Arts

Review: The Vagina Monologues, 2017

By Annie Hart, Reporter

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(Photo by Annie Hart)

A variety of female members of the Shenandoah community participated in the Vagina Monologues last weekend, Feb. 17-19.

Walking into Goodson Chapel, the setting was bare except for chairs, an electric piano, and a table. However, when 8 p.m. rolled around, there was a hustle of movement when red cloth was draped over the crowd as the actresses set up for their performance.

A large corkboard was rolled into the chapel with a sign that read “Women Who Desire Us.” The women whose pictures were tacked onto the board included mothers, politicians, actresses, singers and historical figures.

Candles were lit across the already placed table and on the balconies. Then, the actresses of all shapes, sizes, ages, and ethnicities began to speak. They introduced the monologues and gave way for their director, Sarah Celec, to speak.

Celec shared a deeply personal story regarding her sister’s brutal sexual attack that ultimately lead to her death. Celec and her partner are now raising her sister’s children. Celec discussed the young girl she is raising as someone who can and will stand up for the wrong that happened to her biological mother.

Celec’s story was the perfect introduction to a thought provoking, yet comical, production.

There were 17 monologues, some long and some short facts or questions. The topics ranged from positive experiences, to dark, negative ones. One monologue that caused the audience to roar with laughter is the one titled “My Angry Vagina.”

In it, the women described the many products women use to pretend they do not possess a real vagina, rather something that needs to be deodorized and closed off. It made light of the discomforts by calling the products by curse words or using different names all together. For example, a tampon was called a “wad of cotton.”

This monologue, as well as all the other comical monologues in the show, had me snorting with laughter.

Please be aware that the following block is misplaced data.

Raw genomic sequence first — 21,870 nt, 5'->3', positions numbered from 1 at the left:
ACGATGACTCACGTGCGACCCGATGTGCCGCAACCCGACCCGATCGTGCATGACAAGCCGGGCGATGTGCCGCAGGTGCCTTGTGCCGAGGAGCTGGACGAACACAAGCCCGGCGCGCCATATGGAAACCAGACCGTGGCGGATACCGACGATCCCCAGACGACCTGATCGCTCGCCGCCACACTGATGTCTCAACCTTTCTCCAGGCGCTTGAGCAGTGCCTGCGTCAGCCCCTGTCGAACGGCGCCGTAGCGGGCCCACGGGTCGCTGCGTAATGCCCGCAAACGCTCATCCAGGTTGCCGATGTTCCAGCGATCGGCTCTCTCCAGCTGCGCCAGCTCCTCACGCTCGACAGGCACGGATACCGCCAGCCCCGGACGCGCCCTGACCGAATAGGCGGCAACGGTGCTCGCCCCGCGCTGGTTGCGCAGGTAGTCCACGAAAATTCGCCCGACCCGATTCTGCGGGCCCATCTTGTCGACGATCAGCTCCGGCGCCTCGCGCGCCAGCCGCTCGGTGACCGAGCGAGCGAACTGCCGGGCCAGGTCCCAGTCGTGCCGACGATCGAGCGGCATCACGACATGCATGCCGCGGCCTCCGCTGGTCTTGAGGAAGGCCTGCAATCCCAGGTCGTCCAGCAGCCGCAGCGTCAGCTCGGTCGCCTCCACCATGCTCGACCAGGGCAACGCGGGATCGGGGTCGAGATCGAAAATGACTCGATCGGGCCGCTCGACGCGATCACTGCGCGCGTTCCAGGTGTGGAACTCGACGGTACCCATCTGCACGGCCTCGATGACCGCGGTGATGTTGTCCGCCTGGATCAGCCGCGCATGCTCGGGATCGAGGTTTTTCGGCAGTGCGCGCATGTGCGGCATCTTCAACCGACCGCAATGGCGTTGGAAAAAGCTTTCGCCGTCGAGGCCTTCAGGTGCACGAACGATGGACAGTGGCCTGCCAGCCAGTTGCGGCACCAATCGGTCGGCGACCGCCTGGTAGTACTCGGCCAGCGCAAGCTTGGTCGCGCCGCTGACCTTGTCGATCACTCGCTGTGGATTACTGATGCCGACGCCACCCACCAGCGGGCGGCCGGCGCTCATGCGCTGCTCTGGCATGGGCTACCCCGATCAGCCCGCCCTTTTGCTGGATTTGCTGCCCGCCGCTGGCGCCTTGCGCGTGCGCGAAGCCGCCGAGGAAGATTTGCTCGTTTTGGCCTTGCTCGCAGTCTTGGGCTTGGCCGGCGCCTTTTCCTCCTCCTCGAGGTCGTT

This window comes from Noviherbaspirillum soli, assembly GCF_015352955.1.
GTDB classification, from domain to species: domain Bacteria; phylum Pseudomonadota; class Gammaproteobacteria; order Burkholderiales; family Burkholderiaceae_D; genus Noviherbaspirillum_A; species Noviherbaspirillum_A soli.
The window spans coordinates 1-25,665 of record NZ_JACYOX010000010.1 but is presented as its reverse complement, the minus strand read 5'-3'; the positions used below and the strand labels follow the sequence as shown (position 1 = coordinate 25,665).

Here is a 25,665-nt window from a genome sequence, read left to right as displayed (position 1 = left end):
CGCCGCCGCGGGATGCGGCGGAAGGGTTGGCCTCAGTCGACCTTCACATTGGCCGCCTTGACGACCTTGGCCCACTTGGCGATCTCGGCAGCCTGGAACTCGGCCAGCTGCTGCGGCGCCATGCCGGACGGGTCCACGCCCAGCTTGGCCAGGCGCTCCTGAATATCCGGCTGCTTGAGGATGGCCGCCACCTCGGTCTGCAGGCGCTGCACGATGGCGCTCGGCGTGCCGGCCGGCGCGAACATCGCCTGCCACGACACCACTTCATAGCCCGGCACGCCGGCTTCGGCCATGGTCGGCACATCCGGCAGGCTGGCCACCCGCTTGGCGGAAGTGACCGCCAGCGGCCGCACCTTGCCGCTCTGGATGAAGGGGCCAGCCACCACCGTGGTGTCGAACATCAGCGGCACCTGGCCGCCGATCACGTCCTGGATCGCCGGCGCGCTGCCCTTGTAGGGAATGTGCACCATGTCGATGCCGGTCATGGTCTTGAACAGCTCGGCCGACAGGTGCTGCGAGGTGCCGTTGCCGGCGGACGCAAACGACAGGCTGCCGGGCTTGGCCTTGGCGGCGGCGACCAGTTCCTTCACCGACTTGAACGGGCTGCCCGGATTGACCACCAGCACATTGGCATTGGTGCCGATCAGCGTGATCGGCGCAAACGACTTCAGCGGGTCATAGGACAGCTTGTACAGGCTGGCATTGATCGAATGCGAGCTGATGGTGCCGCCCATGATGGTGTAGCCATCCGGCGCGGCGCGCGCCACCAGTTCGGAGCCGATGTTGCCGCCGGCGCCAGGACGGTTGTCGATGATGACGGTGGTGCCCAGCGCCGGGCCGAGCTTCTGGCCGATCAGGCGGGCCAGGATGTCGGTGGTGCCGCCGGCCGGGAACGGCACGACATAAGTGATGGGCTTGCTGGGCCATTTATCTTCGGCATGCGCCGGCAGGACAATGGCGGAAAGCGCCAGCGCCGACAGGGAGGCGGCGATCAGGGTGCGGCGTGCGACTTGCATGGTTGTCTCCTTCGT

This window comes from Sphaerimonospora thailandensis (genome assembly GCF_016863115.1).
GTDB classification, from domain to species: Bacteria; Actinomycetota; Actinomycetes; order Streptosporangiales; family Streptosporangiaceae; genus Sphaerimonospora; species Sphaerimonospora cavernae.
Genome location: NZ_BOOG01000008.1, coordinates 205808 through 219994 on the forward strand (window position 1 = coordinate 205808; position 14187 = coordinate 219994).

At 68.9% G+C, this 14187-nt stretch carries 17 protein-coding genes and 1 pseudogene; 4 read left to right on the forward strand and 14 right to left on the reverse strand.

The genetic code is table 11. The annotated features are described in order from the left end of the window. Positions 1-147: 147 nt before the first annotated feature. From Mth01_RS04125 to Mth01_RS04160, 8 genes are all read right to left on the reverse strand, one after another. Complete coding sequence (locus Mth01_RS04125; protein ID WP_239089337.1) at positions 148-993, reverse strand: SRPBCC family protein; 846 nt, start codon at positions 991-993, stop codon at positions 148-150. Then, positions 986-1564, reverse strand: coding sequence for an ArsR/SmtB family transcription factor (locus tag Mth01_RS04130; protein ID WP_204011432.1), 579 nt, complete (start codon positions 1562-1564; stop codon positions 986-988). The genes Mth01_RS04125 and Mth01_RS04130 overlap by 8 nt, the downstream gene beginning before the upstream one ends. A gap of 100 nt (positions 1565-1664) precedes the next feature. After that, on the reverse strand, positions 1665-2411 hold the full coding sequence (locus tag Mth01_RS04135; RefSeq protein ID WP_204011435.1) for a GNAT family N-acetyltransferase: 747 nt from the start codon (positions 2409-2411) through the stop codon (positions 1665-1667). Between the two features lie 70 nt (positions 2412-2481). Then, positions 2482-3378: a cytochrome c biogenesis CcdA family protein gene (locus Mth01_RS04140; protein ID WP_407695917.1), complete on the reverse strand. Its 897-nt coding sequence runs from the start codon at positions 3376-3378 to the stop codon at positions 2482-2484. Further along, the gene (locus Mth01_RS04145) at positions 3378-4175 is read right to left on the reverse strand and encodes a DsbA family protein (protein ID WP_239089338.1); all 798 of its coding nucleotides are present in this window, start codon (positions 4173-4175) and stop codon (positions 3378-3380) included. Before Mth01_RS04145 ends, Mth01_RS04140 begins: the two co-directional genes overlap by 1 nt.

On the other side, the negative or dark experiences were thought provoking but not all of them evoked the feeling of despair or self-hatred quite as well as expected. However, one negative monologue entitled “My Vagina was My Village” used lighting to create deep emotion that spread into the audience.

“My Vagina was My Village” was about women raped in foreign countries by soldiers. The lighting started off with a soft green as the actress recounted what she once believed about her vagina, calling it her home. Then, the lighting changed to red when recounting her sexual assaults. These light settings accompanied with change in mood went back and forth, causing the audience to sit on the edge of their seat waiting to hear the next tragedy that happened to this young woman. Finally, the light hazed blue over the actress as she had given up and stopped desiring to have her body as her home because it didn’t feel like home anymore.

The monologues ended with a choreographed dance number. After a minute of the actresses dancing with each other, they reached out to pull audience members onto the floor.

The Vagina Monologues was a multi-dimensional production that audience members soaked up with as much enthusiasm as the actresses themselves, which was an overflowing amount.

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